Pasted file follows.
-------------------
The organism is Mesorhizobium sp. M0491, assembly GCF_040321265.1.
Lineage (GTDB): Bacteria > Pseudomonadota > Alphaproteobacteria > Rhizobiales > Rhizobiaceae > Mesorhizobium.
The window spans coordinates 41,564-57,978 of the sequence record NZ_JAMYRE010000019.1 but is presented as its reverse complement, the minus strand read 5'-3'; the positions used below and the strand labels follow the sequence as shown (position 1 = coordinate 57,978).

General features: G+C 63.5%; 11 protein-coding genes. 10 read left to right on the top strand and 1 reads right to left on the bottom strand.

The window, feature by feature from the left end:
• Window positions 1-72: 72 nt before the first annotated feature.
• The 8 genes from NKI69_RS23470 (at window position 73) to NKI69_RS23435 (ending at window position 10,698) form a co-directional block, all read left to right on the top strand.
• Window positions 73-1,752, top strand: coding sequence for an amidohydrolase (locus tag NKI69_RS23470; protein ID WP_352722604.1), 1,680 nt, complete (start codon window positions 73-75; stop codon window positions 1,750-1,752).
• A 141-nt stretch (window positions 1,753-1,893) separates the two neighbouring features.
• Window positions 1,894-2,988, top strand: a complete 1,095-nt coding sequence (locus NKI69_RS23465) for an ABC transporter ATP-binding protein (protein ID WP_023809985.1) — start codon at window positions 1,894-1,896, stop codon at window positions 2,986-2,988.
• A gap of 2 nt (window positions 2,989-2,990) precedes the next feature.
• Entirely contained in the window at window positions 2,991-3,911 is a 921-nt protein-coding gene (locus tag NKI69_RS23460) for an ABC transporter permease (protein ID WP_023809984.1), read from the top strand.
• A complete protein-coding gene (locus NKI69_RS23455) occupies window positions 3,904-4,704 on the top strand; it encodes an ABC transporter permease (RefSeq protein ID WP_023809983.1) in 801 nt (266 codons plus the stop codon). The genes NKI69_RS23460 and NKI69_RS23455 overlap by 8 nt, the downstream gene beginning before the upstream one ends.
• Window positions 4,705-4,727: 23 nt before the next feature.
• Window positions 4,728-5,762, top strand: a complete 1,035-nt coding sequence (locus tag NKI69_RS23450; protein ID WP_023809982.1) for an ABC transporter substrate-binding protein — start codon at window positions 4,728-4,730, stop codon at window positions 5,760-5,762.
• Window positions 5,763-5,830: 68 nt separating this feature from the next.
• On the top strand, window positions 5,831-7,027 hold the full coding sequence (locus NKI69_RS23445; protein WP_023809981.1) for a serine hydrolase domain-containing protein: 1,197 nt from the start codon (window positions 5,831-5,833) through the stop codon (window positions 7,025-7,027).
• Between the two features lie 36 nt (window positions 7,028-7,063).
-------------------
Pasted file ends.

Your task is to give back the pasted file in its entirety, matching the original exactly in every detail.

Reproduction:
The organism is Mesorhizobium sp. M0491, assembly GCF_040321265.1.
Lineage (GTDB): Bacteria > Pseudomonadota > Alphaproteobacteria > Rhizobiales > Rhizobiaceae > Mesorhizobium.
The window spans coordinates 41,564-57,978 of the sequence record NZ_JAMYRE010000019.1 but is presented as its reverse complement, the minus strand read 5'-3'; the positions used below and the strand labels follow the sequence as shown (position 1 = coordinate 57,978).

General features: G+C 63.5%; 11 protein-coding genes. 10 read left to right on the top strand and 1 reads right to left on the bottom strand.

The window, feature by feature from the left end:
• Window positions 1-72: 72 nt before the first annotated feature.
• The 8 genes from NKI69_RS23470 (at window position 73) to NKI69_RS23435 (ending at window position 10,698) form a co-directional block, all read left to right on the top strand.
• Window positions 73-1,752, top strand: coding sequence for an amidohydrolase (locus tag NKI69_RS23470; protein ID WP_352722604.1), 1,680 nt, complete (start codon window positions 73-75; stop codon window positions 1,750-1,752).
• A 141-nt stretch (window positions 1,753-1,893) separates the two neighbouring features.
• Window positions 1,894-2,988, top strand: a complete 1,095-nt coding sequence (locus NKI69_RS23465) for an ABC transporter ATP-binding protein (protein ID WP_023809985.1) — start codon at window positions 1,894-1,896, stop codon at window positions 2,986-2,988.
• A gap of 2 nt (window positions 2,989-2,990) precedes the next feature.
• Entirely contained in the window at window positions 2,991-3,911 is a 921-nt protein-coding gene (locus tag NKI69_RS23460) for an ABC transporter permease (protein ID WP_023809984.1), read from the top strand.
• A complete protein-coding gene (locus NKI69_RS23455) occupies window positions 3,904-4,704 on the top strand; it encodes an ABC transporter permease (RefSeq protein ID WP_023809983.1) in 801 nt (266 codons plus the stop codon). The genes NKI69_RS23460 and NKI69_RS23455 overlap by 8 nt, the downstream gene beginning before the upstream one ends.
• Window positions 4,705-4,727: 23 nt before the next feature.
• Window positions 4,728-5,762, top strand: a complete 1,035-nt coding sequence (locus tag NKI69_RS23450; protein ID WP_023809982.1) for an ABC transporter substrate-binding protein — start codon at window positions 4,728-4,730, stop codon at window positions 5,760-5,762.
• Window positions 5,763-5,830: 68 nt separating this feature from the next.
• On the top strand, window positions 5,831-7,027 hold the full coding sequence (locus NKI69_RS23445; protein WP_023809981.1) for a serine hydrolase domain-containing protein: 1,197 nt from the start codon (window positions 5,831-5,833) through the stop codon (window positions 7,025-7,027).
• Between the two features lie 36 nt (window positions 7,028-7,063).